We all make mistakes, but no one wants to be remembered just for their mistakes. Martha is no exception. This reminds us of the old adage: “live and learn.” In the October 19, 2016 “Woman to Woman” article, "Martha: Distracted or Disciple?", we read about Martha’s being distracted by the responsibilities of being hospitable in first-century Jewish culture. Besides being a woman, she was also a homemaker who was following the hospitality traditions of the day, but Jesus showed her that the spiritual food He had to offer was more important than the physical food she was preparing.
This account of Martha and her exchange with Jesus is found in Luke 10:38–42. The last two verses conclude with Jesus’ exhortation to Martha, “Martha, Martha, you are worried and troubled about many things. But one thing is needed, and Mary has chosen that good part, which will not be taken away from her.” Wouldn’t you like to know what happened next? I’d like to think that Martha put down her spoon, took off her apron, and sat at Jesus’ feet next to her sister Mary. Luke doesn’t give any further information, but we do have, as Paul Harvey, a famous radio commentator, would say, “The Rest of the Story,” in the gospel of John.
The next time Martha and her sister Mary are mentioned is in John 11, where they sent word to Jesus notifying Him that their brother Lazarus was sick. There is no question that these siblings had a close relationship with Jesus, because John writes, “Jesus loved Martha and her sister and Lazarus” (v. 5). It is noteworthy that Martha is named first. Jesus intentionally waits two days before leaving for Bethany so when He arrives, Lazarus is dead and has been in the grave for four days. Martha met Him and said “Lord if You had been here, my brother would not have died. But even now I know that whatever You ask of God, God will give You.” When Jesus assured Martha that her brother would rise again, she replied, “I know that he will rise again in the resurrection at the last day” (vv. 20–24). Here, Martha is not a distracted woman; she shows herself to be a woman of faith and a learned disciple.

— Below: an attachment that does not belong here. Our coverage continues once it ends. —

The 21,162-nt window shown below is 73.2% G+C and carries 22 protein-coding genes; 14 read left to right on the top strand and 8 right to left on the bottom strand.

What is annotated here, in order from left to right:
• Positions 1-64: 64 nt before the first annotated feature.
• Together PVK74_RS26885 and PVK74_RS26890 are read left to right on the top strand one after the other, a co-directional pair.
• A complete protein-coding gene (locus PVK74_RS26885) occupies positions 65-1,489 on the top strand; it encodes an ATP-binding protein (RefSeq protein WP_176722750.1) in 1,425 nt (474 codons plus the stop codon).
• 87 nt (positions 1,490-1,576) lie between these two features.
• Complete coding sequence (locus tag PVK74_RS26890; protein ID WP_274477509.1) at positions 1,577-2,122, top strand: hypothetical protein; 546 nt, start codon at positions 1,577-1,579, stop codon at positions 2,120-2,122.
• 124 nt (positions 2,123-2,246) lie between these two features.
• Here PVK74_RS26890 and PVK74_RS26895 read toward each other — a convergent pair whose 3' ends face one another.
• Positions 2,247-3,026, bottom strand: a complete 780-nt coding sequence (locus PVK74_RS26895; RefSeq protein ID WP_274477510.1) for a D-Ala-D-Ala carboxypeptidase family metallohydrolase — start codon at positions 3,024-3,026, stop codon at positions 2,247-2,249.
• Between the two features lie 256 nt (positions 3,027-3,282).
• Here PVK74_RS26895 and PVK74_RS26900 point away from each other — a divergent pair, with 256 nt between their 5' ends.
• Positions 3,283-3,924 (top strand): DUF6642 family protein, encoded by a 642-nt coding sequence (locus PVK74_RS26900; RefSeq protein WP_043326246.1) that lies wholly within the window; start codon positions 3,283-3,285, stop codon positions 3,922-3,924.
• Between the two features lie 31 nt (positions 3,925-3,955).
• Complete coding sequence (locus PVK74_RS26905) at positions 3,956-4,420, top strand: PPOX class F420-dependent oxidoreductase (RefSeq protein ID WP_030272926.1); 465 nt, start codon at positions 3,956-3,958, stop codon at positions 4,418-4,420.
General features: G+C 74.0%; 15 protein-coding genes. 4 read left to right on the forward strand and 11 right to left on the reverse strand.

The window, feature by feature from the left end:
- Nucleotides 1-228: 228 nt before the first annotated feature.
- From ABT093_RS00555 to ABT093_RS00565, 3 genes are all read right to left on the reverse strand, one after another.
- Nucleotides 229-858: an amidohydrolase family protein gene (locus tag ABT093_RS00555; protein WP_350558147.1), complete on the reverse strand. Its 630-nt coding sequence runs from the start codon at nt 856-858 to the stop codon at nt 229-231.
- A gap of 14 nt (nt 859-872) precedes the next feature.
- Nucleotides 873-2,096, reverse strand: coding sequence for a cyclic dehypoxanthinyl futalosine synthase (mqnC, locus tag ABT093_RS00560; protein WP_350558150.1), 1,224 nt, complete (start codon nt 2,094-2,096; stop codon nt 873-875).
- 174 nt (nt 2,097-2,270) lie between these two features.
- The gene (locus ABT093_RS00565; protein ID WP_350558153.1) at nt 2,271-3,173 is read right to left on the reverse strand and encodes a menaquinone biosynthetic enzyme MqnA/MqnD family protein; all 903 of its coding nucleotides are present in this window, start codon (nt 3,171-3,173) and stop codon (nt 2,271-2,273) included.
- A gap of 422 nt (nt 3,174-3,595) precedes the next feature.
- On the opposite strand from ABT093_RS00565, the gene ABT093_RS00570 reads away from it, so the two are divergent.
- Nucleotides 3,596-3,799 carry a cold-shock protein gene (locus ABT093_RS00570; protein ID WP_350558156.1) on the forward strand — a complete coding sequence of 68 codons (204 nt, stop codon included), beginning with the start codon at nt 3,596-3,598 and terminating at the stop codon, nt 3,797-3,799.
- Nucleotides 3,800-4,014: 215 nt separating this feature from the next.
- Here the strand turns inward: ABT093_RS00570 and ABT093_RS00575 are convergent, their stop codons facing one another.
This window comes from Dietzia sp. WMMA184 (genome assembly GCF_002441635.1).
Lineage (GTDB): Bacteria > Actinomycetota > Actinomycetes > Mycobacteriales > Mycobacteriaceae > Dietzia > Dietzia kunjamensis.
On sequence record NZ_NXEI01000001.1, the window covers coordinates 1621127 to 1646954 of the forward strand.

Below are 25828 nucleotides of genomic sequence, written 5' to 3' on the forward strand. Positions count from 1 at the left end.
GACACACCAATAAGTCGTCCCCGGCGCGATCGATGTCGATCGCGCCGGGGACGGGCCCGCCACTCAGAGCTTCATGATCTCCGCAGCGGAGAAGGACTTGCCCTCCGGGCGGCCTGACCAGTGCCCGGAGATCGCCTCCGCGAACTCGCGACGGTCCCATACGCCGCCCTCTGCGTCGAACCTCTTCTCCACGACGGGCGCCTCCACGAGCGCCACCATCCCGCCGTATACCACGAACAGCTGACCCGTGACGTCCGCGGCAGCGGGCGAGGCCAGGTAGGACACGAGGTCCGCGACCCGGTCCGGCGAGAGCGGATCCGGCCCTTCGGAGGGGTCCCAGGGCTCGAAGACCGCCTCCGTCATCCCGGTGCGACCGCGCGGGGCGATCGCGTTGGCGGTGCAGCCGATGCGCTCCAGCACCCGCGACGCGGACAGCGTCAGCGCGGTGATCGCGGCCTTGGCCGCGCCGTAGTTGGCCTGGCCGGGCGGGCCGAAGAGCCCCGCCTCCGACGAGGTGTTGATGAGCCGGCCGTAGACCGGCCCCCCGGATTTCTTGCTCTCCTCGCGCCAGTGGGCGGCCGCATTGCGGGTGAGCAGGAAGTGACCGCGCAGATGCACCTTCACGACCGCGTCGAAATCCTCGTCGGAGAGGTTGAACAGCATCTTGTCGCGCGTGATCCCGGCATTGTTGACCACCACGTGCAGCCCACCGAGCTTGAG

What follows is remarkable! Jesus makes a revelation to Martha: “I am the resurrection and the life. He who believes in Me, though he may die, he shall live. And whoever lives and believes in Me shall never die” (vv. 25–26). Considering the limited rights of women in that day, and their frequently being overlooked by religious leaders, Christ’s doctrinal disclosure to Martha is revolutionary. Jesus then asks Martha, “Do you believe this?” to which she replies, “Yes, Lord, I believe that You are the Christ, the Son of God, who is to come into the world” (vv. 25–27). If this response sounds familiar, it is because Peter also made a proclamation that Jesus was the Messiah, which is found in all three synoptic Gospels (Matthew 16:15, 16; Mark 8:27–29; Luke 9:18–20). Out of the known recorded admissions in the Gospels that Jesus is the Christ, it is significant to note that one is made by a woman.
Jesus used Lazarus’ death and his being brought back to life as the backdrop to elaborate the truth about death, resurrection and eternal life, and His (Christ's) identity as the Messiah. The agent for this disclosure was Martha. This was evidence that a woman was both worthy to receive this truth and that she also was able to understand spiritual things. So this is “The Rest of the Story”—the distracted woman in the gospel of Luke becomes an articulate female disciple of strong faith when we see her again in the gospel of John. Let’s not let the small details of life interfere with our opportunities for spiritual growth. As women, we often find ourselves in roles of service—but we must be careful not to allow these responsibilities to crowd out our primary calling as disciples of Christ.